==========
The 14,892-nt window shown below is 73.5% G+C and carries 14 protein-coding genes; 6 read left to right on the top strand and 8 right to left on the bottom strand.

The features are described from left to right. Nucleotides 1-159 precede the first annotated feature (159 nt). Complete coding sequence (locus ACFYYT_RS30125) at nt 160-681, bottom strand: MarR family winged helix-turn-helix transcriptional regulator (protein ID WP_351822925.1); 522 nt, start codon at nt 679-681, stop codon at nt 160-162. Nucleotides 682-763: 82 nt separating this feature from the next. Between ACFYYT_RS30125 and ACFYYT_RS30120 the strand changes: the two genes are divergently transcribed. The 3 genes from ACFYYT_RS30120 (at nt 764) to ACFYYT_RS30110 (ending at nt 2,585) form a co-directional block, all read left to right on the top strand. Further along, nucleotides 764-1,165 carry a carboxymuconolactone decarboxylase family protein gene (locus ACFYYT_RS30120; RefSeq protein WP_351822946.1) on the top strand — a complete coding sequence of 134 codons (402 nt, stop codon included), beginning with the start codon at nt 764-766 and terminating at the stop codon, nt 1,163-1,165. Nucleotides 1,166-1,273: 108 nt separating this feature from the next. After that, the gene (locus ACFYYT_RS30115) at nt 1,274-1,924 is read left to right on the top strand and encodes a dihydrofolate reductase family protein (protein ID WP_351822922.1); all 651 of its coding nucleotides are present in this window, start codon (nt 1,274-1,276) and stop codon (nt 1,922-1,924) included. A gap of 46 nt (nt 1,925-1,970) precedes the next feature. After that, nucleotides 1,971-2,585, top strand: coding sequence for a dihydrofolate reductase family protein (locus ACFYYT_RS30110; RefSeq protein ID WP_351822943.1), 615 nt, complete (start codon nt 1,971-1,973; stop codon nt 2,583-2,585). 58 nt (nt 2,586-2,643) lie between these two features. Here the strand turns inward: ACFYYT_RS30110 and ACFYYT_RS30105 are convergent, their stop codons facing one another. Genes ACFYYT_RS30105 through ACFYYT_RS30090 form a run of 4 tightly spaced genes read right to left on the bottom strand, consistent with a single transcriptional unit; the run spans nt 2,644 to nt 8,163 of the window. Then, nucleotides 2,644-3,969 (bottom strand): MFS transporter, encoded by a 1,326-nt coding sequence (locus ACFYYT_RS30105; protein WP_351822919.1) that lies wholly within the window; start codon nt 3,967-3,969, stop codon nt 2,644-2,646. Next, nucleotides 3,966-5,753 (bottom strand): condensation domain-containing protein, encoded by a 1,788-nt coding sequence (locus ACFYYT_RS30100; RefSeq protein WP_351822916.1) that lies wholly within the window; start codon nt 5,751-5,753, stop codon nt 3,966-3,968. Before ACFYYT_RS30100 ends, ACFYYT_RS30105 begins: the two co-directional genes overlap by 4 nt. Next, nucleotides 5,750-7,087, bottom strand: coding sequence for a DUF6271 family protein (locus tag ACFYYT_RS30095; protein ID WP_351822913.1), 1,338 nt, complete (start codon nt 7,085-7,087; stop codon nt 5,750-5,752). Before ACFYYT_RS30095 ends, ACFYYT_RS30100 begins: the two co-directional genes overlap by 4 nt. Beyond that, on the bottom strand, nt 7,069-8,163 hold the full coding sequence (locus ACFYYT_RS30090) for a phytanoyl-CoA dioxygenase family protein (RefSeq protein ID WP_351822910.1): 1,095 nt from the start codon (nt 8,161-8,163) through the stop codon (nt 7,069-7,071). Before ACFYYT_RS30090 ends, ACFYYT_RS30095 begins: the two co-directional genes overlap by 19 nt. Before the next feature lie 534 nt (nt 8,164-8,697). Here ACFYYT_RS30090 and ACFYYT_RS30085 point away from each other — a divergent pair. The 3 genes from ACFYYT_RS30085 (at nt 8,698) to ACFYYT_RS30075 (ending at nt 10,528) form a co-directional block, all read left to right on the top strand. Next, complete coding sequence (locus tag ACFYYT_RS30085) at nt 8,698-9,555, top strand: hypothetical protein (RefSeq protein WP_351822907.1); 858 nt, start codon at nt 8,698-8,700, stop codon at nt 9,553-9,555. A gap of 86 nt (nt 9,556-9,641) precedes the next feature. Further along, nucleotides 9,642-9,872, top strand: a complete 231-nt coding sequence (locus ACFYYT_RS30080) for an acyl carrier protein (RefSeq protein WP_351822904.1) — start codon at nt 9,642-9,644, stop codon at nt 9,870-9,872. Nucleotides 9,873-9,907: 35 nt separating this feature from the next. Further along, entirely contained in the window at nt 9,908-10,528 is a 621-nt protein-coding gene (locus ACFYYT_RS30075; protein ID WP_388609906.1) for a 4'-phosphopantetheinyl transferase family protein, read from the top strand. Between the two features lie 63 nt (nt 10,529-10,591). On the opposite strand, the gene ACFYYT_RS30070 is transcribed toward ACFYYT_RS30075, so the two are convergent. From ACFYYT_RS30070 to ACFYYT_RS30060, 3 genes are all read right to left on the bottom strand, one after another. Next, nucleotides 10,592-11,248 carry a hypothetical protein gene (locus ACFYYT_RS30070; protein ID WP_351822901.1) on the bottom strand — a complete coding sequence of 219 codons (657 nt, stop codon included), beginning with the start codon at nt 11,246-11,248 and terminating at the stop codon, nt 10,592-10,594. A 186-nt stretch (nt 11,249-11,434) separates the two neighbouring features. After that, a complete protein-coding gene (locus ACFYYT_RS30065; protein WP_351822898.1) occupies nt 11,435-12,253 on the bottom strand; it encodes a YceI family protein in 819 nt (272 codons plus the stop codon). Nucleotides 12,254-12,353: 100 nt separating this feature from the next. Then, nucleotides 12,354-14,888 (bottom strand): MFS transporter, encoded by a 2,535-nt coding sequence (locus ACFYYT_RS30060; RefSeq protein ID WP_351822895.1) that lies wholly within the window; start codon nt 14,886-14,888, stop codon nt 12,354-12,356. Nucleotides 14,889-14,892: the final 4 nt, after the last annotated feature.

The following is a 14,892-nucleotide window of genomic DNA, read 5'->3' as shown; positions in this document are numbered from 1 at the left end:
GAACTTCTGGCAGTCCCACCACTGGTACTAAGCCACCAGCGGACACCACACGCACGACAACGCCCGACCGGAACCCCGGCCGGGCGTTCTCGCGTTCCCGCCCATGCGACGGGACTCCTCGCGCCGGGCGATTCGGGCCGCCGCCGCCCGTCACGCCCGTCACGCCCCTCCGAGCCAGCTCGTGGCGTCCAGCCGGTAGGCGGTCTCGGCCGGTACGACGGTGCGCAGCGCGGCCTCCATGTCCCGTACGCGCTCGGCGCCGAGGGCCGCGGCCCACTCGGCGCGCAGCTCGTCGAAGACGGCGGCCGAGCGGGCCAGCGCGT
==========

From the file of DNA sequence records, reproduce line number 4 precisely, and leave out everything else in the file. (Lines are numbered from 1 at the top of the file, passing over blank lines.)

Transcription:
GAACTTCTGGCAGTCCCACCACTGGTACTAAGCCACCAGCGGACACCACACGCACGACAACGCCCGACCGGAACCCCGGCCGGGCGTTCTCGCGTTCCCGCCCATGCGACGGGACTCCTCGCGCCGGGCGATTCGGGCCGCCGCCGCCCGTCACGCCCGTCACGCCCCTCCGAGCCAGCTCGTGGCGTCCAGCCGGTAGGCGGTCTCGGCCGGTACGACGGTGCGCAGCGCGGCCTCCATGTCCCGTACGCGCTCGGCGCCGAGGGCCGCGGCCCACTCGGCGCGCAGCTCGTCGAAGACGGCGGCCGAGCGGGCCAGCGCGT